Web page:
2. Assign several stations to sort through everything into piles of: want, donate/sell, recycle, and throw. I want you to sort things based on your snap decision when you pick up an item. Make sure that anything you put in throw really can’t be used again or donated. We’re trying to minimize waste here, so if you’re tossing things for the sake of not dealing with them, check yourself. 
  3. Go through everything in your “want” pile. Give yourself a moment with each item and think of the following: How many time will you use it? Why do you want to keep it? Is it useful? Once you’ve answered these questions and you feel that you won’t really have much use for the item, move it to the “donate” pile. 
  4. When you’ve got everything organized, schedule a pick up or drop off for the donation. I recommend doing this as soon as possible because often times we’ll find ourselves rummaging through it again trying to save things. 
  5. Segregate and dispose of the items in your “trash” pile. 
  6. The last thing you’re going to do is to schedule a garage sale or selling day if you have things under a “sell” pile and you’re done!

A few tips:

  1. Need – These are the things that you use on a regular basis, are useful, and you can’t live or function without.
  2. Dealing with your Want pile is difficult because we always find ways to make up an excuse to keep things. If you don’t use it and don’t really have any plans on using it, it has to go. 
  3. Employ various techniques of going through your things. Some people use the KonMari method, which entails asking yourself if the item brings you joy. Others use the Minimalist approach or looking at the value and meaning in the items. Make lasting decisions.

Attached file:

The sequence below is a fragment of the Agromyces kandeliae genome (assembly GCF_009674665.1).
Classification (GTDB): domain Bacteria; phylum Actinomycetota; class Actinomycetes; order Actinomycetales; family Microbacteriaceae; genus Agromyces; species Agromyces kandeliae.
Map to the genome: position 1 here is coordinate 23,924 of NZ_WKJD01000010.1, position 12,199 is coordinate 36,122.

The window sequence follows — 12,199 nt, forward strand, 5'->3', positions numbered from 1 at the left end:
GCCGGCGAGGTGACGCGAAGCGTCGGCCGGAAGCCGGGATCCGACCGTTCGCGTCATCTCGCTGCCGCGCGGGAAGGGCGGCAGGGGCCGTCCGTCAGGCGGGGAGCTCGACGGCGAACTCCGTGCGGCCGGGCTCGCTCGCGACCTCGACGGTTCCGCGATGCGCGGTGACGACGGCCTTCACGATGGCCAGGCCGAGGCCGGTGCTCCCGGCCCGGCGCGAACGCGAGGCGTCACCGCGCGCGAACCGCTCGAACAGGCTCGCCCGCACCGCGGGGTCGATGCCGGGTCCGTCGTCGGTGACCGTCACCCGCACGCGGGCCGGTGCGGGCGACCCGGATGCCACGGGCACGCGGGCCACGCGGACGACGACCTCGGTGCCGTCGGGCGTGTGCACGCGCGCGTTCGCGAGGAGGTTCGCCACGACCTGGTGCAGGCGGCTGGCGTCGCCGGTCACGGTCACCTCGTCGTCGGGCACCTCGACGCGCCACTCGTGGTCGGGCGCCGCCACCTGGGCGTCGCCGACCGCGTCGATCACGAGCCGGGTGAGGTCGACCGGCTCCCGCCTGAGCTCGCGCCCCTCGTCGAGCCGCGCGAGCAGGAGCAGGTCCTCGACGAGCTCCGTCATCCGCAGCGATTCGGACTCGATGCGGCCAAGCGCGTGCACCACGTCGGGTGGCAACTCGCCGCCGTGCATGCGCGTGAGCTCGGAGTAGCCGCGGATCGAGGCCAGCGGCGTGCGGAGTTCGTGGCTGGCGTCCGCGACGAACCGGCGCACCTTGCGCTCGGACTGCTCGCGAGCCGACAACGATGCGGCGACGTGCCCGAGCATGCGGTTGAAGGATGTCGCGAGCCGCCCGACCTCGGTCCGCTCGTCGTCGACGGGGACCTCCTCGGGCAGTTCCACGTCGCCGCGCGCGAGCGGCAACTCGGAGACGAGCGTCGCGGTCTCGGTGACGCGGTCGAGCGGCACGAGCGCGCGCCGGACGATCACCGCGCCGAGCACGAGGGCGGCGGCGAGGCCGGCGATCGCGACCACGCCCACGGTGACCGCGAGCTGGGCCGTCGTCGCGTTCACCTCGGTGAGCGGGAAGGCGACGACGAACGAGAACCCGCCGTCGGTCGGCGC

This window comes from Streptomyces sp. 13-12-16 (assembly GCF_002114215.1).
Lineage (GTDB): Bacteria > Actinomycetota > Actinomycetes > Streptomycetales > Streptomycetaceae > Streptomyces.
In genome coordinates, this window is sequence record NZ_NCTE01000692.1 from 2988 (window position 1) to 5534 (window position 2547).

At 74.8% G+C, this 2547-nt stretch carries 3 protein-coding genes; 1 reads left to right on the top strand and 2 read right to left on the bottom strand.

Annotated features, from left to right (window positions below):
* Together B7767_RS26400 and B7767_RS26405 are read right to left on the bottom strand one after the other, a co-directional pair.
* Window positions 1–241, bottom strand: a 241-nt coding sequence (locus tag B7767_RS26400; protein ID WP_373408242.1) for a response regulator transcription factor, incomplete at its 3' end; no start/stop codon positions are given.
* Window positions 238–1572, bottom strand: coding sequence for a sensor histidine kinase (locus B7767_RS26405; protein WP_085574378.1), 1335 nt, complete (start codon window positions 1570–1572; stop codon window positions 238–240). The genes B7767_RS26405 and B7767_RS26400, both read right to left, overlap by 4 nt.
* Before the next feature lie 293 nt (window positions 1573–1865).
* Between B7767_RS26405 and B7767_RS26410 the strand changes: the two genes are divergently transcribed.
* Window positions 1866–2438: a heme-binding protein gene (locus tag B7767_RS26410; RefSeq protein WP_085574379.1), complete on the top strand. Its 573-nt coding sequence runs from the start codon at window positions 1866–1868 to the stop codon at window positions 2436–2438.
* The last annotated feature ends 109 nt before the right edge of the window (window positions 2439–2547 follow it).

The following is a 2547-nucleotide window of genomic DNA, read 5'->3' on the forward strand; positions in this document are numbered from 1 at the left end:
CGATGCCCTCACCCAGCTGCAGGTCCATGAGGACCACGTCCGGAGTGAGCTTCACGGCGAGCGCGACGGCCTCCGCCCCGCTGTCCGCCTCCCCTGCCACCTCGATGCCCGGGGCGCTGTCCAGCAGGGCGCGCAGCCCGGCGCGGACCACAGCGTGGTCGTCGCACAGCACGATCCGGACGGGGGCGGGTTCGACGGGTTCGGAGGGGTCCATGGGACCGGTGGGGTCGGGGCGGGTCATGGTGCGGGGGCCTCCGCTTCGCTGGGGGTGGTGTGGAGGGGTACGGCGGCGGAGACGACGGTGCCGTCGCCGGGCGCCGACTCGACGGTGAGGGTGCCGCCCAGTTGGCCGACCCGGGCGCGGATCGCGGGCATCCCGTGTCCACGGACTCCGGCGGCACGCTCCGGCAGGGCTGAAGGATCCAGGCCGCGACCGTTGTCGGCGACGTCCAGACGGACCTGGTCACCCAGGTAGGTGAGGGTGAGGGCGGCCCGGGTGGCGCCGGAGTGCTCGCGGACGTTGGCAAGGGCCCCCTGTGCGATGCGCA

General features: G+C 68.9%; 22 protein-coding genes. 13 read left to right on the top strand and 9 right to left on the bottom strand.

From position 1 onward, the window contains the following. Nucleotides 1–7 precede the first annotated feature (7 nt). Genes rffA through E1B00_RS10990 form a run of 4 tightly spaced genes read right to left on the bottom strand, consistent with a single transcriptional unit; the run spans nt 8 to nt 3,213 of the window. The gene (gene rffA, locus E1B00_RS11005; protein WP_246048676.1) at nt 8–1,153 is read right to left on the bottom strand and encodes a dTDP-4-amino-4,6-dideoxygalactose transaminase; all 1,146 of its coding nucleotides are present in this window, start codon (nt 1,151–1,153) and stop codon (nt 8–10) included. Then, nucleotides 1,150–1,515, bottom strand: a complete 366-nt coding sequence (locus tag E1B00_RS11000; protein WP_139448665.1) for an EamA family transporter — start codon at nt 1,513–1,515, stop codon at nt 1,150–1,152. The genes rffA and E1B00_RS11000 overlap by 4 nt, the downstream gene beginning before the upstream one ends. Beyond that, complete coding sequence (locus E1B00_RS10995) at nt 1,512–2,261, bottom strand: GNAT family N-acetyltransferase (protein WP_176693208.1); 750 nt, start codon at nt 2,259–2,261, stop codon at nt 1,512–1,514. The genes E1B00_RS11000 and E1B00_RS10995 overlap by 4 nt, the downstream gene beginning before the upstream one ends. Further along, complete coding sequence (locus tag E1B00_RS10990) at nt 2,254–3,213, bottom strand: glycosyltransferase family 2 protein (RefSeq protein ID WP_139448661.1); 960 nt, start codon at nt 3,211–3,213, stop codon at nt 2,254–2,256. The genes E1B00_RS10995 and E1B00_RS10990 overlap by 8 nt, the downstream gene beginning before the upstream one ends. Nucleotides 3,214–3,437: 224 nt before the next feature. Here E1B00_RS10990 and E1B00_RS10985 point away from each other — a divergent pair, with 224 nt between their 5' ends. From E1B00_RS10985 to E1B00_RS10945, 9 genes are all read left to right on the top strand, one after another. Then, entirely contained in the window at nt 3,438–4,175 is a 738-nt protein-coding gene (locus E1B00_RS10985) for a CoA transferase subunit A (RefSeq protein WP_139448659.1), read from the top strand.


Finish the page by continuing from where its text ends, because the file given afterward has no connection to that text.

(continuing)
4. For the closet, I planned out a color palette that I wanted to stick to. For clothes, my palette consists of neutrals, pastels, and jewel tones. You will not find anything yellow, orange or highlighter hue in my closet. I suggest that you also look at styles that flatter you the most, so anything that falls outside of those designs, take them out. Culling out things we wear is difficult because it’s easy to accumulate so much stuff. The fashion industry is run on trends and not all trends work for everyone. Take the time to discover your own style and taste, then adjust your belongings accordingly. Someone else can benefit from that top you’ve been holding onto, but never ended wearing.
  5. Segregate your donations and find specialized pick up services for each category. At least you’ll know that your items are being dealt with accordingly and not just bunched together and mass donated to places that don’t even need all the kinds of items they’re being given. 
  6. When organizing or putting things away, make sure they’re easy to find and are accessible at all times.
  7. The most sustainable you can be is to use the things you already have instead of buying more sustainable products to replace things. 

Need some Motivation?

Financial Motivation:

  1. Lessen spending on repairing and maintaining items because you’ll be getting rid of items you won’t use.